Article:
2015 years 8 months ago

Back then the children sat there and learned. When one acted out a note or phone call home from the teacher meant serious discipline (maybe even a whoopin’). Parents were also involved in their child’s education, made sure homework was done, and kept up with grades.

Today if a teacher calls home the parents only concern is why their little angel is being singled out. No discipline, no involvement, just drop them off and expect the school to do it all. If a child is behind, it’s the teachers fault.

One adult can’t do it all today. A lot has changed in 45 years.

2015 years 8 months ago

However, I have to admit that I’m disappointed in most of the replies. The basic theme is, “Society has gone to hell in the past forty-five years and we have no choice but to accept it and adapt.”

When did we become so unwilling to set standards of behavior and demand that they be met?

When did we become so impotent and bureaucratic that a teacher couldn’t go to the restroom without having a permanent monitor on duty?

When did we ever adopt the insane notion that every single student positively MUST succeed and pass? When did we stop understanding that some children are intellectually capable of being brain surgeons and some are intellectually incapable of being more than a janitor?

You can’t repeal the law of survival of the fittest. This idea that we must take extraordinary efforts to reach the proverbial “ten-percent” is bankrupting our educational systems.

Most of the replies simply reinforce what I have recommended for years: I don’t care if you have to eat PB&J for lunch five times a week, get your children OUT of government schools.

2015 years 8 months ago

When you and I went to school parents was allowed to correct their kids and the school was able to bust the kids butt if they acted up now that is not the case no discipline at home or at school. By the way most parents dont care about their kids.

2015 years 8 months ago

I agree with you Common! We didn’t have assistants either, except in the first grade.

I AM a teacher assistant
2015 years 8 months ago

First – not every student learned the subject material, graduated from high school, and most did not go on to graduate college back in the “olden” days. I began elementary school in 1959 and it is very true that classrooms were a lot different then. We sat in rows and any mischief was met with dire consequences at school and then again when you got home. My Mom was home waiting for me every afternoon to provide me with a snack, hear about my day, and help me with my reading and writing homework. My Dad would come home and help me with science and math. I didn’t watch too much TV and when I did, we watched as a family. We ate every meal as a family. Life was very difference when I was a child.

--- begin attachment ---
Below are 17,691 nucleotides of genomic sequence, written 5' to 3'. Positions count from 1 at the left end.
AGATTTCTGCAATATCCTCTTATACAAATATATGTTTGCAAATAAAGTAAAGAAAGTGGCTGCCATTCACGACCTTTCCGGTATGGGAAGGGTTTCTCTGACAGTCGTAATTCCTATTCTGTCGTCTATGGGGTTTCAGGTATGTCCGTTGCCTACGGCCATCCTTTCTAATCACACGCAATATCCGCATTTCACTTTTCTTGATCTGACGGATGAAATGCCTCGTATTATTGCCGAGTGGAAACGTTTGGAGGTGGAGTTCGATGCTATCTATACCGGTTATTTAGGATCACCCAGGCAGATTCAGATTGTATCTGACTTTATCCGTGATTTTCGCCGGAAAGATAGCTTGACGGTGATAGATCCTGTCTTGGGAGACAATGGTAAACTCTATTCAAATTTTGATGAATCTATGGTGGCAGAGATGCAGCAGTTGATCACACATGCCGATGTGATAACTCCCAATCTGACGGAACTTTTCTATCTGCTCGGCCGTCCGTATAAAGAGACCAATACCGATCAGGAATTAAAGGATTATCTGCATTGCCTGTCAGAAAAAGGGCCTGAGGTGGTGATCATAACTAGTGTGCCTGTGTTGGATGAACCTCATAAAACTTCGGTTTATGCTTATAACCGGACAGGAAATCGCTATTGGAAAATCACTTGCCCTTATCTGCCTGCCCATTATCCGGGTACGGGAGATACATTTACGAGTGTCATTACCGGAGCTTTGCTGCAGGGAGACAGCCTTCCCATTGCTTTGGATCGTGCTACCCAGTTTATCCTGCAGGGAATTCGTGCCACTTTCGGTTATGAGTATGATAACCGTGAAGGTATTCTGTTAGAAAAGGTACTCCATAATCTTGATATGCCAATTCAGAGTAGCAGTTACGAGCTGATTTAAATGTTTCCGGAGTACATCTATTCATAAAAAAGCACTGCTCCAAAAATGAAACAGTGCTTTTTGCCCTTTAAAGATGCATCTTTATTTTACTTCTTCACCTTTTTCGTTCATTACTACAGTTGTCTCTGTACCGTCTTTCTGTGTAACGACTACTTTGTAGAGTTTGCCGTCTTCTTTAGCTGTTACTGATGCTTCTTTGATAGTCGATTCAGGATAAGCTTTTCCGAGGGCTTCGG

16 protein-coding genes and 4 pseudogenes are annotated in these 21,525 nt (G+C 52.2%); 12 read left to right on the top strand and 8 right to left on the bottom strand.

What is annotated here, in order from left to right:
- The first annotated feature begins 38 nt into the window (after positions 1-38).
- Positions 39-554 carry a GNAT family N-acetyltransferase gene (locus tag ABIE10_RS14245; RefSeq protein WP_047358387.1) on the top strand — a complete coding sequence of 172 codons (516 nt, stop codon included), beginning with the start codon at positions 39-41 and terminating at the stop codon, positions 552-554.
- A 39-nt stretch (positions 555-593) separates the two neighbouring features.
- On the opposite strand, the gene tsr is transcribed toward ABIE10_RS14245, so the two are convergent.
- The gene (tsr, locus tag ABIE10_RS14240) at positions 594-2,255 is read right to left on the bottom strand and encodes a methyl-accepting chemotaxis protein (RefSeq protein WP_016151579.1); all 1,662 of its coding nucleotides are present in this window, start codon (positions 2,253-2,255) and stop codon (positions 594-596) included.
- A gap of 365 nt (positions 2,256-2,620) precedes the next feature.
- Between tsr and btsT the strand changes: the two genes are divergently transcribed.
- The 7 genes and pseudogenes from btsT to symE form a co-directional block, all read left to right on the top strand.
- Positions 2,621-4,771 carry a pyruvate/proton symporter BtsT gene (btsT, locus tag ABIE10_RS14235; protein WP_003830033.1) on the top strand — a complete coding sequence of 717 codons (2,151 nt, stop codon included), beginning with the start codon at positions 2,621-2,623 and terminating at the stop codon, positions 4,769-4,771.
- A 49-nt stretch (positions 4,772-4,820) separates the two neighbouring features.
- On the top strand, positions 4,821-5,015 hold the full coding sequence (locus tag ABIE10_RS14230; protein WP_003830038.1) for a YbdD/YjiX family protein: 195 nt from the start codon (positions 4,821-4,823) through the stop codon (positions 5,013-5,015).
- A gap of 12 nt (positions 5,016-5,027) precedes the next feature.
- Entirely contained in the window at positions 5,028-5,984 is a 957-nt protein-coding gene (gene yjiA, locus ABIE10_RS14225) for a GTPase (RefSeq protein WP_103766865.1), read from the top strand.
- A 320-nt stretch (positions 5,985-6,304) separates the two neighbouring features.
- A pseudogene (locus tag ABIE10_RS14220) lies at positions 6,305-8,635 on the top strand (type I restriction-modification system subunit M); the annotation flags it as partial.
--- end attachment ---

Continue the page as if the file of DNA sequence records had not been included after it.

Today’s schools are data-driven with student-focused classrooms which include small group instruction, one-on-one interventions, and tutoring for those students who need help. The student population has changed dramatically especially in the last few years with more and more children being diagnosed with autism and chronic illnesses. The economy’s downward slide has impacted our students. We tend to think children don’t worry about such things, but they definitely do; and when there is not enough money for the basic necessities of life, it becomes increasingly difficult to focus on learning, even at a young age.

The role of teacher assistants in our classrooms has evolved over the sixteen years I have been an assistant. I began as a one-on-one locally paid TA to help one mainstreamed EC child. The next year I became a state-paid classroom assistant working in fourth grade with three teachers. Mostly my job was clerical and supervisory during those first years. I became a technology teacher assistant as the computer curriculum took off and the future because the present! I am NCLB Highly Qualified and have a Bachelor of Science degree from the University of Georgia. I have my North Carolina Association of Teacher Assistants baccalaureate certificate which requires continuing professional development. During this year alone I have earned 27 hours of continuing education. I now work part-time with the technology in my school and part time with small group strategy instruction and intervention in a four grade and fifth grade class. My teachers include me as part of the educational team. My administrators, both at the school and central office, recognize the importance of what teacher assistants do.

I have a suggestion for you and for anyone who hasn’t spent a day in an elementary school in a long time – visit and see for yourself. Or better yet, volunteer some time to help!

Melinda K. Zarate
NCATA Legislative Chair

2015 years 8 months ago

I don’t always agree with Commonsense, but this time he hit it right on. I went to school in the 50s and 60s. We always had at least 30 students per class. There was one teacher, who had complete control over his/her class. No assistants were necessary. I have always said they were a waste of taxpayer dollars and were there for the sole purpose of drawing a paycheck (created positions). However, I suppose that with lesser quality teachers, it takes two to accomplish what one was able to do in years past.

2015 years 8 months ago

I don’t know how old you are Commonsense (although your comment doesn’t show a lot of this) but I started Kindergarten in 1958. All I remember from Kindergarten is painting and having a snack of graham crackers and milk. I have my class photos from 1st through 3rd grades; we had 29, 23 and 21 students and no assistant (even my mom, who went to a one room schoolhouse, didn’t have 40 and 50 kids in class).